Non-traditional students mean the end of traditional higher education marketing campaigns. But personas are more important than ever.
For digital marketers, few categories are as challenging and rewarding as higher education, particularly when it comes to driving enrollment. From messaging and creative to channel selection, reaching and connecting with qualified prospective students is difficult — and that’s to say nothing of actually getting them to apply. College admissions and marketing departments face significant obstacles on multiple fronts. To name just a few:
- Cost — College is expensive. Add to that an economy still in recovery, and higher education marketers face a steeper climb than ever before.
- Multiple Stakeholders — For more traditional, high school-age undergraduate prospects, parents and even high school faculty and staff present a critical challenge and opportunity for higher ed marketers looking to reach decision influencers.
- Decision Cycle — Choosing where to go to college is one of the most important decisions a person makes in his or her life. That basic fact, along with the large investment (or, as is often the reality, incurred debt) and the influence of the other stakeholders mentioned above, means that enrollment campaigns must be designed for the long-haul.
- Competition — The higher education market is extremely competitive. In addition to long-standing competition among established institutions, today’s higher education landscape is increasingly crowded with new players in online education, including Massive Open Online Courses (MOOCs).
The Biggest Challenge in Higher Education Marketing
None of these should come as any surprise to anyone working in college admissions or marketing. But the biggest challenge to driving new student enrollment isn’t anywhere on that list. It’s actually far more simple — and important — than any of those: it’s the students themselves.
Do you remember yourself in college? Don’t worry — you don’t have to share your answer with the group (though feel free to share a favorite memory in the comments). In any case, chances are the “you” in college isn’t the same “you” you are today. In fact, I would hope not. That’s kind of the point of college. We learn. We grow. We change.
The fact is, the nation’s colleges have never been at a loss for individualism, but today’s applicants are more non-traditional than ever before. They’re single mothers and fathers, laid-off assembly line workers, aspiring artists and established musicians. Business owners and burnouts. Gay, straight, black, Hispanic and white. Urban and rural. Most are on Facebook. Some are on Twitter. Facing economic uncertainty and social immobility, many are returning for a 2nd degree. Many are coming back to finish what they started. It’s never been harder to define your ideal applicant.
You Need Personas
See what I mean? If it seems harder to run a new student enrollment campaign today, that’s because it is. And the primary reason is because the “new student” you used to look for doesn’t exist any more, and the campaign-in-a-box you used to run no longer speaks to its replacements. It’s ok. In many ways, the hyper-segmented nature of today’s applicant pool means you can actually run a more sophisticated campaign and drive more highly qualified applications — and a better ROI — than ever before. But you need to know who you’re talking to. You need to develop personas. Here are 4 tips to help you get started:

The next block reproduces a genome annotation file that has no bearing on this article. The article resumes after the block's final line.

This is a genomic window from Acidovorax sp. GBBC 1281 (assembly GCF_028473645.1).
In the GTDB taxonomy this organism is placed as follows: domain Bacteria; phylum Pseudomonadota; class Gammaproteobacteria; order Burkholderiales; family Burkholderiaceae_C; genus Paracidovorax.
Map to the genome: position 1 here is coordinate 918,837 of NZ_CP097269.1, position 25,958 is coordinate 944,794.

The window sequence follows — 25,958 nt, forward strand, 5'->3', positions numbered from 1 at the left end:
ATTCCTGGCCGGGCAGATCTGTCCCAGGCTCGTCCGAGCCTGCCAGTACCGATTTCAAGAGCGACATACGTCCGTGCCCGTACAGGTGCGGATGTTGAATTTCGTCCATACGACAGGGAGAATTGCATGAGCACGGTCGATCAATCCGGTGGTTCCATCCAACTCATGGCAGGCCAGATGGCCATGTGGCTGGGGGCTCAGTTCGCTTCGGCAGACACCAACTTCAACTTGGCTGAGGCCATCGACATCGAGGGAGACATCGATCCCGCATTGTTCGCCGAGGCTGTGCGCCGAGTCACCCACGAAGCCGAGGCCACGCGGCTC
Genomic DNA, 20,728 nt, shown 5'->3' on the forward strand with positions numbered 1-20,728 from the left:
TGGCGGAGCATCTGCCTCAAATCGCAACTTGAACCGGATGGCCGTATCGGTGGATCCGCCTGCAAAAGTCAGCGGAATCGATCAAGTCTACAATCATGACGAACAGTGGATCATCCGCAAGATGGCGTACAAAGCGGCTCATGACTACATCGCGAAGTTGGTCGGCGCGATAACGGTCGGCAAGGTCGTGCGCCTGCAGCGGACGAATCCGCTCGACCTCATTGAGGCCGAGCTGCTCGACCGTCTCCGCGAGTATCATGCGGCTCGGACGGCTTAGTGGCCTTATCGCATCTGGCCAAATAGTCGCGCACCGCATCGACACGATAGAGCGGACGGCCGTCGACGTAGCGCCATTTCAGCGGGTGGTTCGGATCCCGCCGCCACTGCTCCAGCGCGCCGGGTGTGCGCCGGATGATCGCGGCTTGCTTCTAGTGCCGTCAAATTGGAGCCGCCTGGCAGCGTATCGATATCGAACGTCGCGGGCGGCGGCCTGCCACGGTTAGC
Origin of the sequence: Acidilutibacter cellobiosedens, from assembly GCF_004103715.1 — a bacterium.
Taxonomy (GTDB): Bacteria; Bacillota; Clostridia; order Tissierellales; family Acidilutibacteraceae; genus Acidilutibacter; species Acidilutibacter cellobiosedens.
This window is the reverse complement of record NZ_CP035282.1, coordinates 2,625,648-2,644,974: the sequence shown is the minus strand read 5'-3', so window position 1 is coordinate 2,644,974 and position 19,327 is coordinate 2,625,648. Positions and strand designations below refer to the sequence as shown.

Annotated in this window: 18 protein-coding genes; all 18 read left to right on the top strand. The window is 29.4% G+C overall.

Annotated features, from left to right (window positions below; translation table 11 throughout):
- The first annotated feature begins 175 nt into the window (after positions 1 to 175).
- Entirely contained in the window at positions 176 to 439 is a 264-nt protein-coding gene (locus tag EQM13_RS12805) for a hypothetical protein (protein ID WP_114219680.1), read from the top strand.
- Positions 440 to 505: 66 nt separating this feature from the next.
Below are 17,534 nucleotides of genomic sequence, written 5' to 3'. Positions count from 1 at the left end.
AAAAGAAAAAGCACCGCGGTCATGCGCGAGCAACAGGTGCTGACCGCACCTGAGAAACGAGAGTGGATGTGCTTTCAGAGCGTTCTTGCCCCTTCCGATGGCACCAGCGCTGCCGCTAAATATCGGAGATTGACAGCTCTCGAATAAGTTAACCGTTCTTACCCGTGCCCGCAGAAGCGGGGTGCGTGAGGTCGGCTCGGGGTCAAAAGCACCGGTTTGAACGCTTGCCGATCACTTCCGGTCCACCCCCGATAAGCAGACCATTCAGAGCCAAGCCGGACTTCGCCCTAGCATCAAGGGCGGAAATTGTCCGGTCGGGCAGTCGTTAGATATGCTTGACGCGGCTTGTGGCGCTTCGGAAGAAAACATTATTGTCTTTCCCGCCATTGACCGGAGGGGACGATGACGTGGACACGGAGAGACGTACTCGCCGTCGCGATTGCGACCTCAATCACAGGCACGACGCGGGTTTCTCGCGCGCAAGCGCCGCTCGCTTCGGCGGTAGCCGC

1. Define — Don’t overgeneralize your personas. Be specific. Developing separate personas for segments like “Prospective Undergraduate Student – Interest: Theatre” and “Prospective Undergraduate Student – Interest: Accounting” takes more time, but will allow you to create and manage a far more targeted, relevant campaign. And don’t forget other stakeholders: developing personas for other groups like “Parents” and “High School Faculty / Staff” can be very helpful in creating content that speaks to relevant influencers.
2. Listen — Content marketing is the present and future of higher education enrollment campaigns, but in order to develop quality content you need to know your audiences – their values, motivations, aspirations, fears etc. Start with market research. Conduct focus groups. Monitor and engage on social media. Talk with students — those who applied, those who accepted, and especially those who either didn’t apply or turned down an admissions offer.
3. Analyze — Today’s applicants are increasingly mobile, multi-channel and even multi-screen. In addition to personal attributes, your personas should take into account your audiences’ technology usage and media preferences. Dig into your analytics, too. Look at your click-through and conversion rates and determine which types of prospective students (e.g. by demographic, program interest, etc.) respond to which types of content and where.
4. Adapt — Regardless of whether or not your institution’s online marketing is managed in-house or managed in partnership with an agency, enrollment campaign strategy should never be recycled — and personas need to be revisited frequently and updated when appropriate. Higher education and digital marketing are both evolving too quickly for a “set it and forget it” approach.
Ready to learn more about the challenges and opportunities in higher education marketing today? Download our free whitepaper, “Best Laid Plans: Marketing & Strategy for Higher Education Institutions” or give us a call. We’d love to learn more about your goals for driving new student enrollment and see how we might be able to help.